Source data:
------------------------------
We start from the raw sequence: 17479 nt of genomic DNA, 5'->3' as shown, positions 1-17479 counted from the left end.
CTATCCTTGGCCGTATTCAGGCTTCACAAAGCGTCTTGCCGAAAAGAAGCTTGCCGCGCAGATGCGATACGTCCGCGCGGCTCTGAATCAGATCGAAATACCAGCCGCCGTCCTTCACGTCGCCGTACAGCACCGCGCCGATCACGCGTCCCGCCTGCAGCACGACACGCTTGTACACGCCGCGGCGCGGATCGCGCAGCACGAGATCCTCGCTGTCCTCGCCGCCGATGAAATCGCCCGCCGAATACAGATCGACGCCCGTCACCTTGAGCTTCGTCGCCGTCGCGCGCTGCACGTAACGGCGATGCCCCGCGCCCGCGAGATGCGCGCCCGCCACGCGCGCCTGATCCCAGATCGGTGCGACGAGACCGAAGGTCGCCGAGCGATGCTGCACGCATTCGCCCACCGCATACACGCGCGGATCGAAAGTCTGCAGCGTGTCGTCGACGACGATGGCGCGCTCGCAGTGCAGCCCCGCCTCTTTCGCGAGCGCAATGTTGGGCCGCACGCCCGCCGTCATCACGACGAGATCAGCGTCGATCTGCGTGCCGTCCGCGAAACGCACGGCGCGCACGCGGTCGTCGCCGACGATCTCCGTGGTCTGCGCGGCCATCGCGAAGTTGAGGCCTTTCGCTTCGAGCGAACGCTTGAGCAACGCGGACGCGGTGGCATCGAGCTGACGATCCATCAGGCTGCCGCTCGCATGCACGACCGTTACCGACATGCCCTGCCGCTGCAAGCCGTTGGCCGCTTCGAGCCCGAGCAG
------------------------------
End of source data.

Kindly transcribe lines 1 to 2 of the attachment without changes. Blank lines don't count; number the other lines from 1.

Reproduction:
We start from the raw sequence: 17479 nt of genomic DNA, 5'->3' as shown, positions 1-17479 counted from the left end.
CTATCCTTGGCCGTATTCAGGCTTCACAAAGCGTCTTGCCGAAAAGAAGCTTGCCGCGCAGATGCGATACGTCCGCGCGGCTCTGAATCAGATCGAAATACCAGCCGCCGTCCTTCACGTCGCCGTACAGCACCGCGCCGATCACGCGTCCCGCCTGCAGCACGACACGCTTGTACACGCCGCGGCGCGGATCGCGCAGCACGAGATCCTCGCTGTCCTCGCCGCCGATGAAATCGCCCGCCGAATACAGATCGACGCCCGTCACCTTGAGCTTCGTCGCCGTCGCGCGCTGCACGTAACGGCGATGCCCCGCGCCCGCGAGATGCGCGCCCGCCACGCGCGCCTGATCCCAGATCGGTGCGACGAGACCGAAGGTCGCCGAGCGATGCTGCACGCATTCGCCCACCGCATACACGCGCGGATCGAAAGTCTGCAGCGTGTCGTCGACGACGATGGCGCGCTCGCAGTGCAGCCCCGCCTCTTTCGCGAGCGCAATGTTGGGCCGCACGCCCGCCGTCATCACGACGAGATCAGCGTCGATCTGCGTGCCGTCCGCGAAACGCACGGCGCGCACGCGGTCGTCGCCGACGATCTCCGTGGTCTGCGCGGCCATCGCGAAGTTGAGGCCTTTCGCTTCGAGCGAACGCTTGAGCAACGCGGACGCGGTGGCATCGAGCTGACGATCCATCAGGCTGCCGCTCGCATGCACGACCGTTACCGACATGCCCTGCCGCTGCAAGCCGTTGGCCGCTTCGAGCCCGAGCAG